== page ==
Race to stay on tour 2010: All you need to know

Following the completion of the China Open qualifiers this week there is just one more tournament to play this season for the vast majority of those players battling for their main tour places. With those World Championship qualifiers just weeks away I have attempted to summarise as best I can who looks safe, who looks doomed and who are the players right in there with a chance of survival. Click below for all the information…

As those of you who follow the snooker circuit will know, of the 96 members of the professional circuit this season, only 72 will survive as of right and remain on the tour for the 20010/11 campaign. With plenty of points being available for the season-ending tournament therefore, it is absolutely crucial for those down the bottom to have a good run and to win as many rounds as possible, even if they fall short of appearing at the Crucible Theatre this April.

In this post I hope to be clarify the situation as it stands and just give my opinion on just who has the best chance of surviving, and who looks to have it all to do.

The venue of dreams…or nightmares?

All you need to know

As regular readers will be sick of me saying, the very latest provisional rankings can be found here , taking into account minimum points earned at both the China Open and the World Championship. Similarly, the one-year list can be found here.

To see the ranking points schedule and work out just how many points are available for reaching each round, click here.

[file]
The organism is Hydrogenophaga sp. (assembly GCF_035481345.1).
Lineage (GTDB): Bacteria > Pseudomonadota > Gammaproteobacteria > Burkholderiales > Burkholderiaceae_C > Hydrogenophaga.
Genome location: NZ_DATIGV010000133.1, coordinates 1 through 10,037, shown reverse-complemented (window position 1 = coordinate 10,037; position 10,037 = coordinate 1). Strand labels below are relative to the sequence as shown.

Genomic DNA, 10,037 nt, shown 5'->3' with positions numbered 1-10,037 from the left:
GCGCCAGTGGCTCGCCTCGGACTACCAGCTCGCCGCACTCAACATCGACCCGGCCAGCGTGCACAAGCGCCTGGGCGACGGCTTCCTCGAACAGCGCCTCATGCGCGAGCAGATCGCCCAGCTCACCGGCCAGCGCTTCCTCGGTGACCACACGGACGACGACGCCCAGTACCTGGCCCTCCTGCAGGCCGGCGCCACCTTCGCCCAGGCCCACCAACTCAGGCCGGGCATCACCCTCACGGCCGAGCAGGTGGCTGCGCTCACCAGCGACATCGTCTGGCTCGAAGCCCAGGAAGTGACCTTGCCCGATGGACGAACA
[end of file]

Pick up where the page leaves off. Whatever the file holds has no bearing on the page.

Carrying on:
To view the draw for the World Championship Qualifiers, please click here.

To stay on the main tour, the players must either finish in the top 64 on the two-year list, or in the top eight of those not in that 64, on the one-year list. For more details please view my ‘Fight for the 96’ post here.

To view the order of play and schedule for the World Championship qualifiers, please click here.

The Top 64 – who is safe?

Should be safe – Rod Lawler

It is always hard to say with certainty where the cut-off point is with regard to who looks to be definitely sure of finishing in the top 64 and never more so than this year given the form of tour returnees such as Tony Drago and James Wattana.

Barring something strange happening I would suggest that certainly those down to Rod Lawler in 54th position will be safe, particularly as both he and Tony Drago just below him have also qualified for the venue stage of the China Open and have the potential to add more points out in Beijing next month. Immediately behind those two are Jimmy Michie and Barry Pinches who are a little more vulnerable to being caught by chasers, but especially in Barry’s case would both be likely to finish inside the top eight on the one-year list in any event.

Behind Pinches however the race is incredibly tight. In fact there are just 2,068 points separating Mark Joyce who is on the face of it safe in 58th place and the resurgent James Wattana down in a tie for 73rd place! I expect that one win at the World Championship qualifiers would be enough for the likes of Joyce, David Morris, Jimmy White, John Parrott and Joe Delaney to hang on to their top 64 places but an early exit could see them sweating on other results.

In the case of Joyce his one-year tally is reasonable so if he were to crash out early and see other results conspire against him, he would probably keep his spot on the tour via that route anyway. The likes of White and Parrott however have experienced very disappointing campaigns and would not have such a luxury…

Who are the chasers?

In contention – Matt Couch

So who are the players most likely to overtake this group and steal a top 64 spot at the last? Well Matt Couch and Patrick Wallace are currently hanging on to 63rd and 64th places but the margins are so tight down that they will certainly have to win at least one match in Sheffield, probably two in order to be sure of remaining there at the end of the season.